Citigroup urges SEC to block Nasdaq’s Facebook payout plan

Citigroup Inc., whose market-making unit suffered millions of dollars of losses trading Facebook Inc. in its public debut, urged U.S. regulators to reject Nasdaq OMX Group Inc.’s proposal to make up for its errors.

The third-biggest U.S. bank said New York-based Nasdaq OMX’s claims that its liability should be limited by immunity afforded to exchanges is unsupported by legal precedent. Decisions made by the second-largest U.S. equity trading venue in the May 18 initial public offering were aimed at protecting its profits rather than member firms, the company said.

Citigroup’s assertions, contained in a 17-page letter to the Securities and Exchange Commission, came one day after rival market-maker Citadel LLC said Nasdaq OMX’s proposal should be approved. The New York-based bank said its losses exceed its portion of the pool proposed by Nasdaq OMX last month, which would compensate Wall Street firms that lost money after a design flaw in its computers delayed Facebook’s open and left traders confused about how many shares they owned.

“Market participants suffered hundreds of millions of dollars of losses as a result of Nasdaq’s profit-driven conduct prior to and during the Facebook IPO, not as a result of protected regulatory activity by Nasdaq, or routine system failures,” Citigroup wrote. “Nasdaq should not be permitted to hide behind regulatory immunity.”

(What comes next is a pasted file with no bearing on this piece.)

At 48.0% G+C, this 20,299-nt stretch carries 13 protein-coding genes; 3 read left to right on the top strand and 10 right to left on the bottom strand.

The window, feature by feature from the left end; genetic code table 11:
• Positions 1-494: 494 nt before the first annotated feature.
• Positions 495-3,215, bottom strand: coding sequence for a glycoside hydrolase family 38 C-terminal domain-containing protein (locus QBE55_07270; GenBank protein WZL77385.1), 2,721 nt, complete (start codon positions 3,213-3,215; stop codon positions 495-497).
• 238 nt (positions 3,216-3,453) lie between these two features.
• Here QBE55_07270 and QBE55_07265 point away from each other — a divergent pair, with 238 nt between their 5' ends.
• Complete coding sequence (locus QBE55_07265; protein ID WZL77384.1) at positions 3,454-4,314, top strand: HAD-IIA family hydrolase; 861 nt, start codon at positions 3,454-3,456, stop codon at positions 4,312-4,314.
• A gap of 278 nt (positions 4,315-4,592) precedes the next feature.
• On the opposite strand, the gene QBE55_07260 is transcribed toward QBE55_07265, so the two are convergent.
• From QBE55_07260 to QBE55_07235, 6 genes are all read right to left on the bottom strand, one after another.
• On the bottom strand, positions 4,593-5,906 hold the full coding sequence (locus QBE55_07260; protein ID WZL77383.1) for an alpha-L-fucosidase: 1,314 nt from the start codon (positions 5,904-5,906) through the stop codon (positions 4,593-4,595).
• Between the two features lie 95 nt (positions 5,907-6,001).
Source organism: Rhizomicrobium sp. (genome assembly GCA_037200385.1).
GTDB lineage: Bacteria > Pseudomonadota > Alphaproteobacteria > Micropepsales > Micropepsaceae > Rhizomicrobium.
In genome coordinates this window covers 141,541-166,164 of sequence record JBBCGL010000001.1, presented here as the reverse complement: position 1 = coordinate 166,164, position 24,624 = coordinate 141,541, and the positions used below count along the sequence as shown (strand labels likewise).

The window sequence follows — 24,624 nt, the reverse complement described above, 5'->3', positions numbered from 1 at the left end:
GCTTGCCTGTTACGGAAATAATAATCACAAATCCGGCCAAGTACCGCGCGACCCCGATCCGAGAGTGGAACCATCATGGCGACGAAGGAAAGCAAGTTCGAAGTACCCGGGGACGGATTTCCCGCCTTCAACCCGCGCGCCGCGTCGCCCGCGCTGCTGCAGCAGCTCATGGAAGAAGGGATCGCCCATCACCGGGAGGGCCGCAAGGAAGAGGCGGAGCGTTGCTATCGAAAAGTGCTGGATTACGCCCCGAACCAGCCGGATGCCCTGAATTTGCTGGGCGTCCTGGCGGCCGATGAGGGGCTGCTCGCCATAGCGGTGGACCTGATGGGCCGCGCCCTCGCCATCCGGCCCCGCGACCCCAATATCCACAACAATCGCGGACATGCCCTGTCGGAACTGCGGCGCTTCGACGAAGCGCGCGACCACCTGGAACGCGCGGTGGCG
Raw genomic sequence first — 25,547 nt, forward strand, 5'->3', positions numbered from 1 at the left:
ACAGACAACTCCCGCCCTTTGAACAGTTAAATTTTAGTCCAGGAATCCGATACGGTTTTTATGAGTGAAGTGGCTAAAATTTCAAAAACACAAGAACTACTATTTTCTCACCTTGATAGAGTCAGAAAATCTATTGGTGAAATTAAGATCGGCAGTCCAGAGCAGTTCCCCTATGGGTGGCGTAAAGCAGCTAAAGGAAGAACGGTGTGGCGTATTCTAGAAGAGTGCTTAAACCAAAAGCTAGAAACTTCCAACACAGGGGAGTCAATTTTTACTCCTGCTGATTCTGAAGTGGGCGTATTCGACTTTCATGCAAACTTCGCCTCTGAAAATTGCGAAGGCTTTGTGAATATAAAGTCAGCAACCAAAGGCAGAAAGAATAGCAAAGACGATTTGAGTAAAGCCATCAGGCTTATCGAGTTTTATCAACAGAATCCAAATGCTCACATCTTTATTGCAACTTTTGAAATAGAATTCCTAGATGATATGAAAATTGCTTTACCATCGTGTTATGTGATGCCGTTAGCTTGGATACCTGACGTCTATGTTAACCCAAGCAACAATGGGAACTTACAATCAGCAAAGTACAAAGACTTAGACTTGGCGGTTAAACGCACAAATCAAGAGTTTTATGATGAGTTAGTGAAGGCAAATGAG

Court Bound

Joseph Christinat, a Nasdaq OMX spokesman, declined to comment. Its stock slipped 0.4 percent to $23.09 at 12:21 p.m. in New York. Citigroup fell 1 percent to $30.19.

The opposition is another sign Nasdaq’s responsibility will be determined in court rather than by regulators. UBS AG, Switzerland’s largest bank, said last month that it is examining legal options after losing as much as $350 million in the IPO.

Citigroup, Chicago-based Citadel, UBS in Zurich and Knight Capital Group Inc. in Jersey City, New Jersey, operate equity wholesaling groups, brokers that execute orders for individual investors sent by securities firms such as Charles Schwab Corp., TD Ameritrade Holding Corp. and Fidelity Investments.

Nasdaq OMX last month increased its planned payout to brokers that lost money trading Facebook to $62 million from $40 million in cash and credit. The decision was made despite protections it possesses as a so-called self-regulatory organization, Nasdaq Stock Market said. The cap on Nasdaq’s liability stemming from technology errors it causes is $3 million, according to the exchange’s rules.

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